Bookmark   January 8, 2004 at 7:42AM
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homer_zn5(z5 IN)

Mr. Breeze,

Since you are just making a terrarium without worry of live animals escaping, you won't have to be too exacting with cutting your lumber, etc. If you have a router with a flush-cutting bit, you can remedy most ridges or imperfections at overlapping joints.

As far as sliding fronts, it might be easier to make a wooden (or even easier, plywood) frame for the sliding/hinged door and glue a typical single thickness glass to the frame. That would save you a lot of weight, and you wouldn't have to worry about having the glass edges rounded. Plexi would be a bad bet for sliding doors, as it bows too much, especially when exposed to even moderate (80-90 degree) heat. Another thing I will point out to you is that if you have 2 panes of glass in a sliding front terrarium, you will definitely want them to pass one in front of the other. Otherwise, getting to certain areas of the terrarium becomes quite difficult, since you can only push the glass so far beyond the track. I would really suggest using a thin wood frame and using a piano hinge (which are easily hidden by proper installation)on each side.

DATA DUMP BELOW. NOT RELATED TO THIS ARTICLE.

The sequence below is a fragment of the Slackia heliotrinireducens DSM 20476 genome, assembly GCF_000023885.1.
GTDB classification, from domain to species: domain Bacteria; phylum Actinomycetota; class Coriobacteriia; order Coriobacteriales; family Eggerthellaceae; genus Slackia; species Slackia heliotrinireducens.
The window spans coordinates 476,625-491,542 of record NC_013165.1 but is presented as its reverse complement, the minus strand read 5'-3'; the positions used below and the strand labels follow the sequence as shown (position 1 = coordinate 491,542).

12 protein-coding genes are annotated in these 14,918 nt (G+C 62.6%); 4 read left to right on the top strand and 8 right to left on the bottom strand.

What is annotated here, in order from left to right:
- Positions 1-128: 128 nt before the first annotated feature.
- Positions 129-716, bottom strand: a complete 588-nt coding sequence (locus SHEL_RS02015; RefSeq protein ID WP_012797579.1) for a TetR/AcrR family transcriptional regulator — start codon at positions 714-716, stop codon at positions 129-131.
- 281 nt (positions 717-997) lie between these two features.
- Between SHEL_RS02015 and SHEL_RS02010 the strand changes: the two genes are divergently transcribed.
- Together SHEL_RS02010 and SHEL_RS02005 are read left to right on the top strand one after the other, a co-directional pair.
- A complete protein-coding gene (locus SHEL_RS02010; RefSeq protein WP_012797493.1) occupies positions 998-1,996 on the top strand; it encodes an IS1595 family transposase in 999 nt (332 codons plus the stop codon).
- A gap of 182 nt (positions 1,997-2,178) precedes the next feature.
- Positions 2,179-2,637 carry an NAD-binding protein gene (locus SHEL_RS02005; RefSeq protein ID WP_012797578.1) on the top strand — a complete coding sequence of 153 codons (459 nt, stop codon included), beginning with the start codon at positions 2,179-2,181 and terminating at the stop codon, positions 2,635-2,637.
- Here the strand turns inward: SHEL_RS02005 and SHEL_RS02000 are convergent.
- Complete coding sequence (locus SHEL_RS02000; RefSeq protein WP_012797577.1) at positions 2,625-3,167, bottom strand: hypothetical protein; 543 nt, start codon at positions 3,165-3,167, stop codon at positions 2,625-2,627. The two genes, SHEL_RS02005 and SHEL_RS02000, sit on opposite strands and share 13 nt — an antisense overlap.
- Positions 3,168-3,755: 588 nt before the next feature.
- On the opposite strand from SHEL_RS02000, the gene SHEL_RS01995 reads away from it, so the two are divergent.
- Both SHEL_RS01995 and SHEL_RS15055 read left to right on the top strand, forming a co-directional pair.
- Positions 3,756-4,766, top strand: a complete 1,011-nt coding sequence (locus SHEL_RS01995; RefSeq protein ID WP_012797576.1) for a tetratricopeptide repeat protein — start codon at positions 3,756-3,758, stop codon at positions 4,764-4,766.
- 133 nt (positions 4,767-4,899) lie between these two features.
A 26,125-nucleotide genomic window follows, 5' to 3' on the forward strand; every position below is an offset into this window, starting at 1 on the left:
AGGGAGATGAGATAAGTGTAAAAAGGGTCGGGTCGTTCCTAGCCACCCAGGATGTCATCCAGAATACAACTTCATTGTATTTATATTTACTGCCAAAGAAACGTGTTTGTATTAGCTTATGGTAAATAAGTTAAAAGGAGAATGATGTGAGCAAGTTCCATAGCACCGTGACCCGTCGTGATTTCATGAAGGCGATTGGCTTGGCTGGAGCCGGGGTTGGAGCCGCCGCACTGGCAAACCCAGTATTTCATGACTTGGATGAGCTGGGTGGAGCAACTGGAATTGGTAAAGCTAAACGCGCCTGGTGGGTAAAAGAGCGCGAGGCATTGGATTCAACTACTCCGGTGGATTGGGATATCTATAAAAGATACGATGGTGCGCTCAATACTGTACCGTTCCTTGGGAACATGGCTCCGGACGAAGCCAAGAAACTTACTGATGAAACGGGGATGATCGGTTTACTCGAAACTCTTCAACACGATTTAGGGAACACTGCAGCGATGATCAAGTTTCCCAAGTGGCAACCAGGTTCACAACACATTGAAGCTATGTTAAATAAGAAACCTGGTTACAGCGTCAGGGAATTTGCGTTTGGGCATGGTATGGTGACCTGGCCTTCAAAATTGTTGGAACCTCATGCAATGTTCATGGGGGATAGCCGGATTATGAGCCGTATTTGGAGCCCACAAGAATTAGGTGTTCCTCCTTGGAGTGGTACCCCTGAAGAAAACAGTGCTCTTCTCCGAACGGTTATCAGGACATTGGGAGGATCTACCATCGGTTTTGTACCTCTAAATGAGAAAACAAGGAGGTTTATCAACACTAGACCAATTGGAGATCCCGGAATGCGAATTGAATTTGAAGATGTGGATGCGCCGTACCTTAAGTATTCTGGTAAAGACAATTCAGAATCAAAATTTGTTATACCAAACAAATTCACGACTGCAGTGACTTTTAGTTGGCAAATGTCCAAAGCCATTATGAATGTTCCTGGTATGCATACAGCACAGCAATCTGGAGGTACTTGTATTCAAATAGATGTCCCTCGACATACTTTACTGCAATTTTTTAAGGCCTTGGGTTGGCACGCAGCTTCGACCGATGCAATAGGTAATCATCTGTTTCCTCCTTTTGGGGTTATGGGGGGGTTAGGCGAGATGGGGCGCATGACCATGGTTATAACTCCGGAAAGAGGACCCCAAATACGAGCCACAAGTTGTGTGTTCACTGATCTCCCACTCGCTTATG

Adjustable air vents are really easy: just have an opening at the top and a piece of wood/plexiglass/etc. that could cover it. Now, slide the wood/plexi to open up the vent as far as you want. However, I doubt you will have humidity problems (too high) in a large setup with fans.

What you will need to consider, however, is whether condensation on the glass will obscure vision. I guarantee that it will unless you provide a vent directly over the glass or utilize a fan to prevent the condensation on the inside of the glass. I just used a thin (2") vent (hole) that ran the entire length of my front glass. That workse very well unless there is a great temp difference (over 10-12 degrees F) between the temp in the terrarium and the temp outside the terrarium.

Well, I've probably said too much already, but let me know if I was just rambling and unclear.

    Bookmark   January 9, 2004 at 4:13PM
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Keep rambling, Homer. We need more people with your experience rambling in this thread so people like Breeze and myself can come away with a workable idea.


    Bookmark   January 9, 2004 at 5:18PM
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mrbreeze(z6/7 OK)